The points of the lance were originally made of a hard stone, such as flint, but were replaced by metal points. The points, or blades, of the lance were made similar to spears, only larger in size and somewhat different in shape. The spear was the weapon that eventually developed into the lance. The pictures on this page illustrating the Native American lance provides and indication of the length of this weapon.
Native American Lance - The Differences between a Lance and a Spear
The differences between a spear and a lance were their size and their purpose. A Native American spear was easier to manage and used to to strike, thrust, slash or thrown to take down their enemies. The handle of the spear was much shorter than a lance, as were its sharp head or point. The lance was designed for use on horseback and measured from 9 to 14 feet in length. The blades of lances were also generally longer and wider.
Native American Lance - Buffalo Hunting
In buffalo hunting the Lance was the preferred weapon on horseback to the bow and arrow. The long, heavy and unwieldy lances took great skill to use effectively together with excellent horsemanship. The Buffalo rider would tuck the lance under his arm and select a buffalo. The buffalo hunter would couch the lance under the arm and charge at the animal. The lance was not used as a spear, in that it was rarely thrown. One jab from a lance would rarely bring down a heavy buffalo, repeated strikes were required to bring the buffalo down. After the initial charge the method was to run alongside the buffalo and jab the long bladed lance into the animal just back of the ribs.
The Lance required minimal natural resources or technology to construct. The lance was used as a practical weapon of for ceremonial purposes. The ceremonial Lance were decorated with care using carvings or paints to depict special symbols and were often embellished with feathers, horsehair, fringes, beads and often had the fur of a slain buffalo attached. Sometimes this weapon was decorated with scalps taken from victims slain in battles.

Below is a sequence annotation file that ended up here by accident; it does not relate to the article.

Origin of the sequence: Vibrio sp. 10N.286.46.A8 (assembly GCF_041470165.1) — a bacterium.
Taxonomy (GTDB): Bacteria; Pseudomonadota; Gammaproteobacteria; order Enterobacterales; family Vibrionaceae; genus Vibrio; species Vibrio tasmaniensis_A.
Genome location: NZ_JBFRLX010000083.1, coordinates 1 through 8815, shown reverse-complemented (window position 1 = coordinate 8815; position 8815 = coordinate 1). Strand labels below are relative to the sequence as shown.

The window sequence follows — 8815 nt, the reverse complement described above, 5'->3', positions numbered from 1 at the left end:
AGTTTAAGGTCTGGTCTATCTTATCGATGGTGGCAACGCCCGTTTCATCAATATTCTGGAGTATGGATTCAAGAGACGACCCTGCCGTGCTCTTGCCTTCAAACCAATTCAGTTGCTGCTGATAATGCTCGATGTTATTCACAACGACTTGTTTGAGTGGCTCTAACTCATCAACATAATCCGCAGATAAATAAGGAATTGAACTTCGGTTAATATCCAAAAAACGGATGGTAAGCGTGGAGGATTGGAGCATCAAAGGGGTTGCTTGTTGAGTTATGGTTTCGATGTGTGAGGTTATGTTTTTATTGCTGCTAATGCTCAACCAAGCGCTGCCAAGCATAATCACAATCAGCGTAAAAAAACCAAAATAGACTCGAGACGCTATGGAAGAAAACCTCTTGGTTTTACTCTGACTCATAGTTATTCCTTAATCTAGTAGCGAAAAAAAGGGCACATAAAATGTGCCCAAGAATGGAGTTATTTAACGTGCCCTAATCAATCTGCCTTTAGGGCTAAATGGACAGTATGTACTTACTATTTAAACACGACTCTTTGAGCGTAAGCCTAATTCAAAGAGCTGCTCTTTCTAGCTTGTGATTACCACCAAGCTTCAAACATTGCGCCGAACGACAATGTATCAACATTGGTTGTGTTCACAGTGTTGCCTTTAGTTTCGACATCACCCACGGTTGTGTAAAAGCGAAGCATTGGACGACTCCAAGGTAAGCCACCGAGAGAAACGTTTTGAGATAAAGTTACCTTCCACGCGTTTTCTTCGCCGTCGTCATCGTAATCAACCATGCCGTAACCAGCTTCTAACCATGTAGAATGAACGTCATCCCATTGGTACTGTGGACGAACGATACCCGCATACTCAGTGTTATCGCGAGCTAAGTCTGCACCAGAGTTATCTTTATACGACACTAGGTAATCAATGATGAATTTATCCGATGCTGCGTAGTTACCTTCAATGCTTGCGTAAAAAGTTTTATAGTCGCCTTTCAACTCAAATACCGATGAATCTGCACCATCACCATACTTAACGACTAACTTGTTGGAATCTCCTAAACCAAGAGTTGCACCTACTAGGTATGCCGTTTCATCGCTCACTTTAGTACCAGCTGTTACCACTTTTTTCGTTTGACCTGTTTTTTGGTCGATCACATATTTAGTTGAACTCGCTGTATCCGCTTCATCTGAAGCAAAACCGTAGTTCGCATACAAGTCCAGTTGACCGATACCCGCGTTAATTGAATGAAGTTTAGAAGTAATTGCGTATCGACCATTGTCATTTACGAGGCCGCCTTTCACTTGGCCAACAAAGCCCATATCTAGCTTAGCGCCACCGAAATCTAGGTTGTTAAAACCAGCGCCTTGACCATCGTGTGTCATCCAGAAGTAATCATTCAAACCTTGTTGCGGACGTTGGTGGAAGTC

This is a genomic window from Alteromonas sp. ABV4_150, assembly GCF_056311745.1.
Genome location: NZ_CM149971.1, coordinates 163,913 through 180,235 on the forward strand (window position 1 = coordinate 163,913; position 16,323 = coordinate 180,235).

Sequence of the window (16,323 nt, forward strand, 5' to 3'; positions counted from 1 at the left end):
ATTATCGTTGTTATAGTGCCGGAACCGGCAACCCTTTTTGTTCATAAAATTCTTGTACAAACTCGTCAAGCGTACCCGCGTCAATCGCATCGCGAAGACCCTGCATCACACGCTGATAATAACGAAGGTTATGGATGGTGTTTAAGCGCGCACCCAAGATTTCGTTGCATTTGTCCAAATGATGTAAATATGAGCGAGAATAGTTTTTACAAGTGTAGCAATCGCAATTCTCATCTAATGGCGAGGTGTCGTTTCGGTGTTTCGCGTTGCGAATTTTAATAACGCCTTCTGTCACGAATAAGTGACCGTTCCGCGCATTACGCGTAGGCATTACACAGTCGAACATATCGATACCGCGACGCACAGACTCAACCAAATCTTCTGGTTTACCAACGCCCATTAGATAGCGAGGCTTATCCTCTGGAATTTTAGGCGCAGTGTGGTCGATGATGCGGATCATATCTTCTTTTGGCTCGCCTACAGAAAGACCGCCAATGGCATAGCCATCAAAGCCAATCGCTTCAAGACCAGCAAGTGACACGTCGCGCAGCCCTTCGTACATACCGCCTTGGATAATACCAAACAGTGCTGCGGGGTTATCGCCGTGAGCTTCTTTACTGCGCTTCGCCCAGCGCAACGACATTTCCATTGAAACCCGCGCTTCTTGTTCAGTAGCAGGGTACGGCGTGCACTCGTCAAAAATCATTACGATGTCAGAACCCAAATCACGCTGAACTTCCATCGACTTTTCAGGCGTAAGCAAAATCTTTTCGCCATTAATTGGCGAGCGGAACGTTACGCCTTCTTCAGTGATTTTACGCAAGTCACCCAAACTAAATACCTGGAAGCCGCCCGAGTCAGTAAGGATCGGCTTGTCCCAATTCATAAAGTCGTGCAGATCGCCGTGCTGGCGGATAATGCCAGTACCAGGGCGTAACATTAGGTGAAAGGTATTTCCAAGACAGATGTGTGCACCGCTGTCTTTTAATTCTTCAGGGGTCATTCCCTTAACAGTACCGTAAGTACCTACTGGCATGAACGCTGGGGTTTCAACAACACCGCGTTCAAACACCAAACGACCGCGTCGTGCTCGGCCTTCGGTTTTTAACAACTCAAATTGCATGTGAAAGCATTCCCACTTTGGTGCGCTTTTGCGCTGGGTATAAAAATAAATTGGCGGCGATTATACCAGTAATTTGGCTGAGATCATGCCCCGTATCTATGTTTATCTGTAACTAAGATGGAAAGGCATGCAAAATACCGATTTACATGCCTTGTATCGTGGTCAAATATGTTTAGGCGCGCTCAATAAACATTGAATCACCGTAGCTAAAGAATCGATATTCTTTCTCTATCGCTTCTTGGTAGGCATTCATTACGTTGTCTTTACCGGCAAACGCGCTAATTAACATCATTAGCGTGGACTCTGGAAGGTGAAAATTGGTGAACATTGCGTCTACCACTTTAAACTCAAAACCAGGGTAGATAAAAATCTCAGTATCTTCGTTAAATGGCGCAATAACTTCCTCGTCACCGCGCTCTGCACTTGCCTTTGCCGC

The Ceremonial Lance were made as part of the regalia of a warrior. These lances were decorated with symbolic colorings and markings which were significant to the owner. The ceremonial Lances were symbols of power and authority and were sometimes carried into battle as a weapon and for their protective power. The ceremonial Lances were used as the center piece in spiritual dances and were considered status symbols.
Making the Lance - The Handles and the Point
Making the Lance was not a difficult task and required just two major elements - the handle and the point:
- Making a handle for the Lance: The handle was made using a hard wood or different types of bone or horn including the elk horn. The hardened woods used to make the handle included hickory, juniper, oak, cedar, maple, ash, walnut and birch.
- The size of the handles measured from 9 to 14 feet in length and and 1.5 inches to 2 inches in diameter
- The handle was often covered in deerskin or buffalo skin to prevent lances from sliding backwards in the rider's grip which could cause a broken wrist in the event of a bad strike
- The handles of the ceremonial the Lance were decorated with colored paints and carvings and embellished with feathers, fur and colored paints
- Making the point: The striking end of the lance consisted of projectile points which were made in a number of different shapes from broad leaf-bladed points to long narrow awl spikes. The points were made of stone, bone, antler or metal and fixed to the shaft, called 'hafting'. Tanged points are projectile points that have a tang at one end to facilitate hafting.